Weekend of 26 March 2017

4th Sunday of Lent | Year A

John 9:1-41

 As Jesus went along, he saw a man who had been blind from birth. His disciples asked him, ‘Rabbi, who sinned, this man or his parents, for him to have been born blind?’ ‘Neither he nor his parents sinned,’ Jesus answered ‘he was born blind so that the works of God might be displayed in him.

‘As long as the day lasts
I must carry out the work of the one who sent me;
the night will soon be here when no one can work.
As long as I am in the world
I am the light of the world.’
 
Having said this, he spat on the ground, made a paste with the spittle, put this over the eyes of the blind man, and said to him, ‘Go and wash in the Pool of Siloam’ (a name that means ‘sent’). So the blind man went off and washed himself, and came away with his sight restored.
His neighbours and people who earlier had seen him begging said, ‘Isn’t this the man who used to sit and beg?’ Some said, ‘Yes, it is the same one.’ Others said, ‘No, he only looks like him.’ The man himself said, ‘I am the man.’ So they said to him, ‘Then how do your eyes come to be open?’ ‘The man called Jesus’ he answered ‘made a paste, daubed my eyes with it and said to me, “Go and wash at Siloam”; so I went, and when I washed I could see.’ They asked, ‘Where is he?’ ‘I don’t know’ he answered.
They brought the man who had been blind to the Pharisees. It had been a sabbath day when Jesus made the paste and opened the man’s eyes, so when the Pharisees asked him how he had come to see, he said, ‘He put a paste on my eyes, and I washed, and I can see.’ Then some of the Pharisees said, ‘This man cannot be from God: he does not keep the sabbath.’ Others said, ‘How could a sinner produce signs like this?’ And there was disagreement among them. So they spoke to the blind man again, ‘What have you to say about him yourself, now that he has opened your eyes?’ ‘He is a prophet’ replied the man. However, the Jews would not believe that the man had been blind and had gained his sight, without first sending for his parents and asking them, ‘Is this man really your son who you say was born blind? If so, how is it that he is now able to see?’ His parents answered, ‘We know he is our son and we know he was born blind, but we do not know how it is that he can see now, or who opened his eyes. He is old enough: let him speak for himself.’ His parents spoke like this out of fear of the Jews, who had already agreed to expel from the synagogue anyone who should acknowledge Jesus as the Christ. This was why his parents said, ‘He is old enough; ask him.’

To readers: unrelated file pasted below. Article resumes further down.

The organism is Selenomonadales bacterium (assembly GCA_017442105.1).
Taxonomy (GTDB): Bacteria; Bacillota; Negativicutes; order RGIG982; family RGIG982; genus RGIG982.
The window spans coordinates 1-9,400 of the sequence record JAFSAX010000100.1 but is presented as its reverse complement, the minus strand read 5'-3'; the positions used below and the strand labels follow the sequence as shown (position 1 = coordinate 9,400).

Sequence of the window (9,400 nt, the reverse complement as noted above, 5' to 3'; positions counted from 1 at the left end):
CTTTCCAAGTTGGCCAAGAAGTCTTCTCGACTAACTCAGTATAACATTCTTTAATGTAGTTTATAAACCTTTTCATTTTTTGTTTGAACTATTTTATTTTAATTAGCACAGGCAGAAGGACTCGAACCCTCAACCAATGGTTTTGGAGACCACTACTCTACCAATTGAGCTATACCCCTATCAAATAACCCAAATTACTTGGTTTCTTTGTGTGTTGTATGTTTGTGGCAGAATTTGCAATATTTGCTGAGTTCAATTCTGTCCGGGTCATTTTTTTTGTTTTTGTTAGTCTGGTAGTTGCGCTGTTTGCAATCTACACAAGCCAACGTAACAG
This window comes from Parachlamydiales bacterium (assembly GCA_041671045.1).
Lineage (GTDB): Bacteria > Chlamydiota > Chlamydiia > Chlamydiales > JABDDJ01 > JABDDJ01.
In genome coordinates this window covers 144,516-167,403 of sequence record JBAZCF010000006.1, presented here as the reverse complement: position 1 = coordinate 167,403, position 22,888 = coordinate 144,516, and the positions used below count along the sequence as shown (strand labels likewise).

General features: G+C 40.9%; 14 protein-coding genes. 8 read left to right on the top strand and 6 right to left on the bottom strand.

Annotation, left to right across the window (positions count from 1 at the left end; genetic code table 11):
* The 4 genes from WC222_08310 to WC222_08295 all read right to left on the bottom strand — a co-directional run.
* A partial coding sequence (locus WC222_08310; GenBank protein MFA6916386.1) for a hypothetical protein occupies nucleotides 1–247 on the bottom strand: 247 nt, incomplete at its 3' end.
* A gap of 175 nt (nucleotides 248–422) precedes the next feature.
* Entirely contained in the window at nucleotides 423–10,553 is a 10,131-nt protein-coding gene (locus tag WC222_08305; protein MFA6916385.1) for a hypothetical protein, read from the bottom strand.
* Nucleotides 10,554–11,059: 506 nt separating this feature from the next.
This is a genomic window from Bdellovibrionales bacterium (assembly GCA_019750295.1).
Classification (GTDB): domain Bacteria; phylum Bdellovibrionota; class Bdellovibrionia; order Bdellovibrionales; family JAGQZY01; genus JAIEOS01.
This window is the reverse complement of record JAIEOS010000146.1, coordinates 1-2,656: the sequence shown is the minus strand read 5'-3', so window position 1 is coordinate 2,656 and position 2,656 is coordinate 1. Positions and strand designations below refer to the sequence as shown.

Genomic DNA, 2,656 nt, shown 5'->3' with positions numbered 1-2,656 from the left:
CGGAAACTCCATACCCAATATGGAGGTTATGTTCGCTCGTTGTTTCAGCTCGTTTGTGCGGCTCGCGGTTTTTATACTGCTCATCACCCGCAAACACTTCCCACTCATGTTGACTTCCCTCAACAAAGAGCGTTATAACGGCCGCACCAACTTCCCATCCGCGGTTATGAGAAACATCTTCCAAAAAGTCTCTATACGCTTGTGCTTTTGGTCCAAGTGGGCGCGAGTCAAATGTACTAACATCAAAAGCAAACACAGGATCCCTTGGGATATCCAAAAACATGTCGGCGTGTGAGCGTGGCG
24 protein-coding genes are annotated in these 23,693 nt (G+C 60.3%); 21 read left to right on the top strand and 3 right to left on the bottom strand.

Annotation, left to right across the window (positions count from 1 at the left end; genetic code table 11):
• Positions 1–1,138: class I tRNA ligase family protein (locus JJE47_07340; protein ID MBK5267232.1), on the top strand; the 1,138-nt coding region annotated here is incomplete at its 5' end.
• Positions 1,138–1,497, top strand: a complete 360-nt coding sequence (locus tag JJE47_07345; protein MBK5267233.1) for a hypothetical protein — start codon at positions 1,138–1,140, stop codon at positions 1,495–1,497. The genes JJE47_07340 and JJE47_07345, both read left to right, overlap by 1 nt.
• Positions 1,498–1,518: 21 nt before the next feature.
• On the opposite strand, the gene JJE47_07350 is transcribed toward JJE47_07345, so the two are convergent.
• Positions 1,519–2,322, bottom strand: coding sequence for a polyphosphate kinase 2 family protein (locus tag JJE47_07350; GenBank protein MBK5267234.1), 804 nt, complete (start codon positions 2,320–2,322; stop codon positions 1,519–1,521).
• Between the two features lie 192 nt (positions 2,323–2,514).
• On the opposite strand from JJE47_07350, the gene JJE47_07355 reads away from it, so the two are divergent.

So the Jews again sent for the man and said to him, ‘Give glory to God! For our part, we know that this man is a sinner.’ The man answered, ‘I don’t know if he is a sinner; I only know that I was blind and now I can see.’ They said to him, ‘What did he do to you? How did he open your eyes?’ He replied, ‘I have told you once and you wouldn’t listen. Why do you want to hear it all again? Do you want to become his disciples too?’ At this they hurled abuse at him: ‘You can be his disciple,’ they said ‘we are disciples of Moses: we know that God spoke to Moses, but as for this man, we do not know where he comes from.’ The man replied, ‘Now here is an astonishing thing! He has opened my eyes, and you don’t know where he comes from! We know that God doesn’t listen to sinners, but God does listen to men who are devout and do his will. Ever since the world began it is unheard of for anyone to open the eyes of a man who was born blind; if this man were not from God, he couldn’t do a thing.’ ‘Are you trying to teach us,’ they replied ‘and you a sinner through and through, since you were born!’ And they drove him away.